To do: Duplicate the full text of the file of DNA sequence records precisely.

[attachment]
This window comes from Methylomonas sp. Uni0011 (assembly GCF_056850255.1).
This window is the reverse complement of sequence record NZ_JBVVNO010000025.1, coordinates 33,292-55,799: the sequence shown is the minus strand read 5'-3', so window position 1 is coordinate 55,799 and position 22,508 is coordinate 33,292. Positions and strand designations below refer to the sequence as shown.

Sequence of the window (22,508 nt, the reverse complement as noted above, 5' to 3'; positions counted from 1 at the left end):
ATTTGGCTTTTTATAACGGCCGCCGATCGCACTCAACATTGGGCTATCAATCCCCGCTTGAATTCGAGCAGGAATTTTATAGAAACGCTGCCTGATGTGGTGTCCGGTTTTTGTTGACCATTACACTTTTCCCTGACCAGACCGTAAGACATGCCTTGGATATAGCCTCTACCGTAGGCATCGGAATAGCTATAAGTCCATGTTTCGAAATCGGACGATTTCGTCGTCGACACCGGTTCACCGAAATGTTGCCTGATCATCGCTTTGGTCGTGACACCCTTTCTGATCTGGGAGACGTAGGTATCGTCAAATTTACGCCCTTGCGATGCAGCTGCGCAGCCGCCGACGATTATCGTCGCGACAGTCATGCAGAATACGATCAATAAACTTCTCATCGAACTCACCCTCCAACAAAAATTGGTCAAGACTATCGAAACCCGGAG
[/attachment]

This window comes from Methylomonas sp. Uni0011 (assembly GCF_056850255.1).
This window is the reverse complement of sequence record NZ_JBVVNO010000025.1, coordinates 33,292-55,799: the sequence shown is the minus strand read 5'-3', so window position 1 is coordinate 55,799 and position 22,508 is coordinate 33,292. Positions and strand designations below refer to the sequence as shown.

Sequence of the window (22,508 nt, the reverse complement as noted above, 5' to 3'; positions counted from 1 at the left end):
ATTTGGCTTTTTATAACGGCCGCCGATCGCACTCAACATTGGGCTATCAATCCCCGCTTGAATTCGAGCAGGAATTTTATAGAAACGCTGCCTGATGTGGTGTCCGGTTTTTGTTGACCATTACACTTTTCCCTGACCAGACCGTAAGACATGCCTTGGATATAGCCTCTACCGTAGGCATCGGAATAGCTATAAGTCCATGTTTCGAAATCGGACGATTTCGTCGTCGACACCGGTTCACCGAAATGTTGCCTGATCATCGCTTTGGTCGTGACACCCTTTCTGATCTGGGAGACGTAGGTATCGTCAAATTTACGCCCTTGCGATGCAGCTGCGCAGCCGCCGACGATTATCGTCGCGACAGTCATGCAGAATACGATCAATAAACTTCTCATCGAACTCACCCTCCAACAAAAATTGGTCAAGACTATCGAAACCCGGAG